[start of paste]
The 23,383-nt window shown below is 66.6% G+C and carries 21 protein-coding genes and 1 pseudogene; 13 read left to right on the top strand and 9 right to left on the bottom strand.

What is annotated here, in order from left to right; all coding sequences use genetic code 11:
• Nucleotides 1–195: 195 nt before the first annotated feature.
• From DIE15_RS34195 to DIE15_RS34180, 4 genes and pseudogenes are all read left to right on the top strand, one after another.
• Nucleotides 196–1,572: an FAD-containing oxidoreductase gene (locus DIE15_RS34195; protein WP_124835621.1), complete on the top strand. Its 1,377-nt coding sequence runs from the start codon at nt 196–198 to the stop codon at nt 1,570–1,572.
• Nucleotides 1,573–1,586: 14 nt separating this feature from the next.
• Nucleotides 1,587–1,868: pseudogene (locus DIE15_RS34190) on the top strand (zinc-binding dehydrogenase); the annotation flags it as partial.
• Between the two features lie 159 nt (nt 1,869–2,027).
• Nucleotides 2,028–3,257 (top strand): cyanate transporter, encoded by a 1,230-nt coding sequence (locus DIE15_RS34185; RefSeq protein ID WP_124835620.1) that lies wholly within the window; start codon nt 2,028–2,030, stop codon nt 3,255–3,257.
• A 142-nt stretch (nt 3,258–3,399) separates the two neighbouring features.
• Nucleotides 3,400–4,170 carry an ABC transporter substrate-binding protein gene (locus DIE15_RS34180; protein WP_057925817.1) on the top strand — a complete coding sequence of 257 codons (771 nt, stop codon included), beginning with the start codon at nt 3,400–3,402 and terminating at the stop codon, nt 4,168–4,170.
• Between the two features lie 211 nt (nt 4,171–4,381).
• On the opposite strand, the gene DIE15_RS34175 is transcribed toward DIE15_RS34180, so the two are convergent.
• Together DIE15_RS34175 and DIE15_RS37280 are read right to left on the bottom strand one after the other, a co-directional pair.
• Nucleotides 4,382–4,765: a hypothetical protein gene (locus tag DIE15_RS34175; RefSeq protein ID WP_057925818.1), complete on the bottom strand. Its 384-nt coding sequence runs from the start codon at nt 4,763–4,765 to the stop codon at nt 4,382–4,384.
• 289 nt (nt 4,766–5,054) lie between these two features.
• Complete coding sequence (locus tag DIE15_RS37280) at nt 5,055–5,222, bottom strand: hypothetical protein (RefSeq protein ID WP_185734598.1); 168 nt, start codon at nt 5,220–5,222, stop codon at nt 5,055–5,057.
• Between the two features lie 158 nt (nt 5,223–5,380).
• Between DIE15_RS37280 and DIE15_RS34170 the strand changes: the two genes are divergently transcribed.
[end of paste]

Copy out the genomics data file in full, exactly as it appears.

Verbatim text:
The 23,383-nt window shown below is 66.6% G+C and carries 21 protein-coding genes and 1 pseudogene; 13 read left to right on the top strand and 9 right to left on the bottom strand.

What is annotated here, in order from left to right; all coding sequences use genetic code 11:
• Nucleotides 1–195: 195 nt before the first annotated feature.
• From DIE15_RS34195 to DIE15_RS34180, 4 genes and pseudogenes are all read left to right on the top strand, one after another.
• Nucleotides 196–1,572: an FAD-containing oxidoreductase gene (locus DIE15_RS34195; protein WP_124835621.1), complete on the top strand. Its 1,377-nt coding sequence runs from the start codon at nt 196–198 to the stop codon at nt 1,570–1,572.
• Nucleotides 1,573–1,586: 14 nt separating this feature from the next.
• Nucleotides 1,587–1,868: pseudogene (locus DIE15_RS34190) on the top strand (zinc-binding dehydrogenase); the annotation flags it as partial.
• Between the two features lie 159 nt (nt 1,869–2,027).
• Nucleotides 2,028–3,257 (top strand): cyanate transporter, encoded by a 1,230-nt coding sequence (locus DIE15_RS34185; RefSeq protein ID WP_124835620.1) that lies wholly within the window; start codon nt 2,028–2,030, stop codon nt 3,255–3,257.
• A 142-nt stretch (nt 3,258–3,399) separates the two neighbouring features.
• Nucleotides 3,400–4,170 carry an ABC transporter substrate-binding protein gene (locus DIE15_RS34180; protein WP_057925817.1) on the top strand — a complete coding sequence of 257 codons (771 nt, stop codon included), beginning with the start codon at nt 3,400–3,402 and terminating at the stop codon, nt 4,168–4,170.
• Between the two features lie 211 nt (nt 4,171–4,381).
• On the opposite strand, the gene DIE15_RS34175 is transcribed toward DIE15_RS34180, so the two are convergent.
• Together DIE15_RS34175 and DIE15_RS37280 are read right to left on the bottom strand one after the other, a co-directional pair.
• Nucleotides 4,382–4,765: a hypothetical protein gene (locus tag DIE15_RS34175; RefSeq protein ID WP_057925818.1), complete on the bottom strand. Its 384-nt coding sequence runs from the start codon at nt 4,763–4,765 to the stop codon at nt 4,382–4,384.
• 289 nt (nt 4,766–5,054) lie between these two features.
• Complete coding sequence (locus tag DIE15_RS37280) at nt 5,055–5,222, bottom strand: hypothetical protein (RefSeq protein ID WP_185734598.1); 168 nt, start codon at nt 5,220–5,222, stop codon at nt 5,055–5,057.
• Between the two features lie 158 nt (nt 5,223–5,380).
• Between DIE15_RS37280 and DIE15_RS34170 the strand changes: the two genes are divergently transcribed.